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Section 2 — The Building

The Bode-Museum was erected to pay tribute to Emperor Friedrich III (whose reign lasted only 99 days) and was commissioned by his son Emperor Wilhelm II. It was a challenge for architect Ernst von Ihne to build on the tip of the island, which was isolated by the elevated railway. Although the museum’s triangular footprint made optimal use of the available space, it continues to cause some disorientation to this day. One of the Bode-Museum’s architectural highlights is the Münzkabinett’s nearly sixty-metre long vault in the building’s basement. After the museum opened, it soon became apparent that the new building was much too small to do justice to the collections.

Division and Reunification

Following the Second World War, Germany and Berlin were divided into four occupation zones, with the two German states – the Federal Republic of Germany (FRG) and the German Democratic Republic (GDR) – subsequently being founded in 1949. The division of Germany meant not only the division of Berlin but also the division of the Berlin museums. From then on, the holdings of the Skulpturensammlung and the Museum für Byzantinische Kunst were housed partly in the Bode-Museum in East Berlin and partly in the Bruno-Paul-Bau (Bruno Paul Building) in West Berlin’s Dahlem district, depending on where they had been stored during the war. It was only after the fall of the Berlin Wall that it became possible to begin merging the collections in the 1990s. After more than forty-five years of their separation, the goal continued to be not only to reunite the collections, objects and research activities, but to also bring together the staff from East and West. An exception was the Münzkabinett, which had remained in the Bode-Museum even during the division of Germany. Its library is still located in Russia.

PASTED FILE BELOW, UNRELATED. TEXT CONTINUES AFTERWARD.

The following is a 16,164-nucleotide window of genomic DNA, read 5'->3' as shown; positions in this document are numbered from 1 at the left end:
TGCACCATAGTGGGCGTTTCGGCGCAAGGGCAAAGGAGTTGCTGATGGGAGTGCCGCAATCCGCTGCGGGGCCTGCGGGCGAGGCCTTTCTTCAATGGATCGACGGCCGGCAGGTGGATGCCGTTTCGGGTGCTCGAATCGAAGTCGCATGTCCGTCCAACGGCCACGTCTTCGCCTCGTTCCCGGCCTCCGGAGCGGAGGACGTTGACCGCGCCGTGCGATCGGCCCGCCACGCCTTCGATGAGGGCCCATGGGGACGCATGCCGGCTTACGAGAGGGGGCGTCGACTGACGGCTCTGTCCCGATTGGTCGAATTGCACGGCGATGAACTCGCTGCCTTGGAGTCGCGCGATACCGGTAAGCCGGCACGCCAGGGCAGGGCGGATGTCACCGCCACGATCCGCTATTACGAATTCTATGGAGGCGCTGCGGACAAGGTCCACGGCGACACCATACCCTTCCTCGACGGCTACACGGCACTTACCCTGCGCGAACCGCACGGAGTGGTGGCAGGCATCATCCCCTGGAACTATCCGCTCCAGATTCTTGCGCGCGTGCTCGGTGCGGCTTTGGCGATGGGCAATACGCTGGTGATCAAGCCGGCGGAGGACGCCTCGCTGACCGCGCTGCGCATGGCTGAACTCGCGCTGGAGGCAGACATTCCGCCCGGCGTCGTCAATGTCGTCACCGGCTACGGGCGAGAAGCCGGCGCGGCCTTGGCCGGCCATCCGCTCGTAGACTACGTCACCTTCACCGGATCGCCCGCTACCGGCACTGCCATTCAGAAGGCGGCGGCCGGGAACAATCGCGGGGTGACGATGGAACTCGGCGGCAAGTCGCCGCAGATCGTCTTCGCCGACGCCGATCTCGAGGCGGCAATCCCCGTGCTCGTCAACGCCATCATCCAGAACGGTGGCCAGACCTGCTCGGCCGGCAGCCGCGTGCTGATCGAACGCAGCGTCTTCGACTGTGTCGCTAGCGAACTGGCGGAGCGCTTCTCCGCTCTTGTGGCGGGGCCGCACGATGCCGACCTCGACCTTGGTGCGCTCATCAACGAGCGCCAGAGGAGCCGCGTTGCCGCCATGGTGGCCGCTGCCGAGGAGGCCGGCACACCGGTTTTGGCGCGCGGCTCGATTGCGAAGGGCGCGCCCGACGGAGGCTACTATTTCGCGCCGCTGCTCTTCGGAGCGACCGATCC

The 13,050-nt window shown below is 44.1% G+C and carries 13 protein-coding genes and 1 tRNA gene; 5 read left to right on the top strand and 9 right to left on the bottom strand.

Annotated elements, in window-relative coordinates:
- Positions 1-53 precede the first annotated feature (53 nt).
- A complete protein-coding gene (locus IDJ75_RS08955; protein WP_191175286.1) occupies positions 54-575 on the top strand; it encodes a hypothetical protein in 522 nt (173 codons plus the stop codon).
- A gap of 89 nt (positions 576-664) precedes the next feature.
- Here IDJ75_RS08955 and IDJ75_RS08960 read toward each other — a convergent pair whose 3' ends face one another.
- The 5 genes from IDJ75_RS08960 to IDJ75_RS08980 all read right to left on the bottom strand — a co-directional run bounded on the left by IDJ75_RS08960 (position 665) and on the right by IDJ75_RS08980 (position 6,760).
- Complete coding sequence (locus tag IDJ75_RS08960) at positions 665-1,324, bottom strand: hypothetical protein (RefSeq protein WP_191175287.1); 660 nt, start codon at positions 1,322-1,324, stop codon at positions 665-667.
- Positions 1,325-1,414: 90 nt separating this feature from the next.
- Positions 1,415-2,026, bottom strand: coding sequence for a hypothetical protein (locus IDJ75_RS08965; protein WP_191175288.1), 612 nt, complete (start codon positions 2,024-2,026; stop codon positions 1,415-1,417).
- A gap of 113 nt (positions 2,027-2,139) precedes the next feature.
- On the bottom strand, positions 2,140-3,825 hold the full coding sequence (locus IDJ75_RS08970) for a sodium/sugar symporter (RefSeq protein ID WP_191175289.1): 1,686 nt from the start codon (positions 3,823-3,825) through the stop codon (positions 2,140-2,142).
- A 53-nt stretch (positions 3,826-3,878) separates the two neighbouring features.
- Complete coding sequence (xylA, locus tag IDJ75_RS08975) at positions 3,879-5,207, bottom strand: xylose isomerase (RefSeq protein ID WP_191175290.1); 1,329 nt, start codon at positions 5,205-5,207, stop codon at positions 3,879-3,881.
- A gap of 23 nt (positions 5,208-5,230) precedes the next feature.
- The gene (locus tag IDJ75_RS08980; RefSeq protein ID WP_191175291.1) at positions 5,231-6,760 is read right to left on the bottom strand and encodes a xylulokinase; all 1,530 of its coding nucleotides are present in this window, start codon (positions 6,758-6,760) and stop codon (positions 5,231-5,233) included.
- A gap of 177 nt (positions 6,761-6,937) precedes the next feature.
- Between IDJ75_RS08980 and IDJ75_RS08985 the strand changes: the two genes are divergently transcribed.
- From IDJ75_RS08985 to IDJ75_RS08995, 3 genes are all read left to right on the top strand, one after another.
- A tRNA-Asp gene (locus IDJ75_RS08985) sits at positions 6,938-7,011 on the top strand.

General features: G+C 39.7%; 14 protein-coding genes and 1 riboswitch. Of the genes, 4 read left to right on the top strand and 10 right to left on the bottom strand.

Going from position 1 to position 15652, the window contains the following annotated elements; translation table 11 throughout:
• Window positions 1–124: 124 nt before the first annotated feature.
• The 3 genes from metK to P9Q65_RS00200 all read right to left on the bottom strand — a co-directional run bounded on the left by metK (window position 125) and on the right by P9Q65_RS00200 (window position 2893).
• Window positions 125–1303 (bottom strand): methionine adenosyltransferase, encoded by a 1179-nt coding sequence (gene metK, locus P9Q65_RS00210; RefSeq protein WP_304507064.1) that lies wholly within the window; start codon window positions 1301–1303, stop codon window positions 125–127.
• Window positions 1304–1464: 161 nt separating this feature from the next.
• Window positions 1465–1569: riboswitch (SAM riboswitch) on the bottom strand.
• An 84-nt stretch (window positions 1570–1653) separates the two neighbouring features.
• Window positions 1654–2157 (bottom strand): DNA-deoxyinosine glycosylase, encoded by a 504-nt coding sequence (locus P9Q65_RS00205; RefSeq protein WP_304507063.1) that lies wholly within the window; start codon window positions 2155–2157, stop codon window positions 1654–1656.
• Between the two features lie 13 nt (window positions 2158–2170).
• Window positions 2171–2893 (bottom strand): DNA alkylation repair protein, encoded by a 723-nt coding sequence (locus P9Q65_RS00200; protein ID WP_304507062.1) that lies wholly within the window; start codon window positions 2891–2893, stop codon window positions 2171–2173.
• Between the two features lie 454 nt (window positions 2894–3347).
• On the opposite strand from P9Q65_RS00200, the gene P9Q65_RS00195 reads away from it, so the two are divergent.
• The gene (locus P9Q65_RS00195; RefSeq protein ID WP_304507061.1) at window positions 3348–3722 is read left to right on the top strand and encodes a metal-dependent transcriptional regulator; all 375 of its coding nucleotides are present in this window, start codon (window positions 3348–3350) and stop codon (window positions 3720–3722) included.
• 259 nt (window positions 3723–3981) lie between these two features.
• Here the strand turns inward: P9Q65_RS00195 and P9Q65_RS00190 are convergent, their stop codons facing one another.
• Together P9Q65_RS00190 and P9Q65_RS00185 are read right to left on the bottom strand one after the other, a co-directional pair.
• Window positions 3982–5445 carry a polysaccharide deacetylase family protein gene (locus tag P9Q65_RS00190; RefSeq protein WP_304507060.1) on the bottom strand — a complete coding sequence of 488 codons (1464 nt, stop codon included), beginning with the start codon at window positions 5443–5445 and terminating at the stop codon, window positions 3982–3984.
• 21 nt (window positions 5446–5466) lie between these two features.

Today’s Bode-Museum

By the end of the Second Wold War, the museum building had suffered severe damage. In the following period it was provisionally repaired. These measures, however, could not prevent considerable damage to the entire building caused by years of dampness. After German Reunification an extensive renovation (PDF, 237 KB) of the Bode-Museum was carried out from 1998 to 2006, with the ceilings and floors being accurately reconstructed in keeping with the historical building. Starting in the 1990s, plans were made to to merge (PDF, 237 KB) the Gemäldegalerie and the Skulpturensammlung, but they failed to materialise. The Gemäldegalerie is still located at the Kulturforum, although 200 of its paintings have been integrated into the Bode-Museum’s permanent exhibition.